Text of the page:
Published in 2006, the top 10 reasons why a business should have a website were given as:
- Your Business is Open to the World 24/7, 365 Days a Year
- It’s Your Online Brochure / Catalog That Can Be Changed at Anytime
- Reach New Markets with a Global Audience
- Improved Customer Service
- Present a Professional Image
- Sell Your Products
- Promote Your Services
- Gather Information and Generate Valuable Leads
- Provides Instant Gratification
- Great Recruiting Tool
Six years down the road these seem to still be very valid. Of course, depending upon your personal views and business, you may consider the order of importance differently.
A website is a waste of money
According to Netcraft’s March 2012 website survey discovered 644,275,754 active websites, to be precise (although being precise does come with some caveats).
Half a billion web sites is a lot of web sites – and yours is in there somewhere.
So where am I going with all this?
Advertise your website
Why and what should a business advertise?
Before undertaking an advertising campaign, you need to be able to answer two key questions:
- Why are we advertising?
- What are we advertising?
On the face of it these seem like two fairly obvious questions.
But they are significant.
Advertising can be a very expensive promotional tool. It is widely believed that much advertising spend is wasted. So careful consideration about “Why” and “What” are important.
Well the answer to that is in the 10 Top Reasons why a business should have a website (above)
What to advertise?
Factors that help answer the “what are we advertising”? focus on what the advertising message should be. In general, there are really only two kinds of effective advertising message:
Firstly, does the business/product have a Unique Selling Proposition (USP), i.e…
a description of the qualities that are unique to a particular product or service and that differentiate it in a way which will make customers purchase it rather than its rivals.
In reality these are rare, although that does not stop marketers from claiming them for their products.
Secondly, does the thing that is being advertised “add value” and if so, how?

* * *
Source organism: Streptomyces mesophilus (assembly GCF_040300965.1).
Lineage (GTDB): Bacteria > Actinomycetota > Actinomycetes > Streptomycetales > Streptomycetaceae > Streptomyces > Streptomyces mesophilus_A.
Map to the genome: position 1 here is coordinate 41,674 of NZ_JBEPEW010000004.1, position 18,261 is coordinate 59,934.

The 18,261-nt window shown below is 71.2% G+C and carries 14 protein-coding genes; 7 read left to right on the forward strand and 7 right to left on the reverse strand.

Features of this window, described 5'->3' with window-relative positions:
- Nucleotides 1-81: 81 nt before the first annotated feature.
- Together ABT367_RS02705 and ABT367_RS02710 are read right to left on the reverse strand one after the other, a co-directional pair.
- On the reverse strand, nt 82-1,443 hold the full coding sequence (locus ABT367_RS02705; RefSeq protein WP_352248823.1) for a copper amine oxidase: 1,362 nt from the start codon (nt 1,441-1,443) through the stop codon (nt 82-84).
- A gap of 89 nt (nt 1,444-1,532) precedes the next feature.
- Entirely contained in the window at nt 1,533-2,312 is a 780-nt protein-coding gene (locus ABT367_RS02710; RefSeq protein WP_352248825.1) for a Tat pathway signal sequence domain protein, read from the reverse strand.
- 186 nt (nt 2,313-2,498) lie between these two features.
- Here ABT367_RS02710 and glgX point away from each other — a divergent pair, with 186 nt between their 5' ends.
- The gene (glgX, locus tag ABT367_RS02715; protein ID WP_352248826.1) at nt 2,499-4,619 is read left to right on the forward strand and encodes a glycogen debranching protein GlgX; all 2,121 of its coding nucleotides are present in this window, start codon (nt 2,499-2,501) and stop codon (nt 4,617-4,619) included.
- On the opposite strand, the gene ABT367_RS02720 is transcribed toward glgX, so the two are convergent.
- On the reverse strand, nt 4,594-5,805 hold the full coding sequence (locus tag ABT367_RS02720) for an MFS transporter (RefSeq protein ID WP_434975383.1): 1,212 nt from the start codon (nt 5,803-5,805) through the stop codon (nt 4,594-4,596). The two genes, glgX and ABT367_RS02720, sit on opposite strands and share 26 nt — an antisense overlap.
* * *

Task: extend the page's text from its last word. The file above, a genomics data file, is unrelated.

For example, advertising creators for washing powders will focus on the “added value” created by cleaning agents or the fact that a particular formula will make colours brighter than the competition (take a look at the Ariel (Procter & Gamble) web site to see if you can spot the other “added value” features claimed for its products)
Whatever is advertised, it is important that the message is:
- Acted upon by targeted customers
Advertising with Banners Broker
You will know by now that I’m a firmly commited agent for the advertising and publishing company Banners Broker. I have been using their services since 4th July 2012.
I thought you might like to see how well their service performed for me over the first 2 months, as at 7th September 2012.
You will know from earlier correspondence that I’ve been running one banner ad campaign for each of 3 different businesses where I have an interest. My advertisements have been seen by 3,677 people from the appropriate geographic locations.
As a result:
- the UK commercial property interest has 2 new customers – generating £11,500 ($18,388) pa rental income
- the French residential propery also has 2 new customers – generating €640 ($831) rental income for this year
- the international internet business has no new customers (as yet), but the interest generated by the advertising activity has increased the web site visitor rates overall by 13.7%
My initial spend was $1,210 which I later increased to $1,700… so, for me that’s a pretty good result.
What do you think?
(Now I know that you don’t yet get this bit… but that’s OK with me.)
(Which is why I’m confident that you don’t yet get this bit.)
One of my correspondents recently quoted an extract from Rotman University Review 2009 that
“Implementation will be the key to success this decade”
Three years on and nothing’s changed.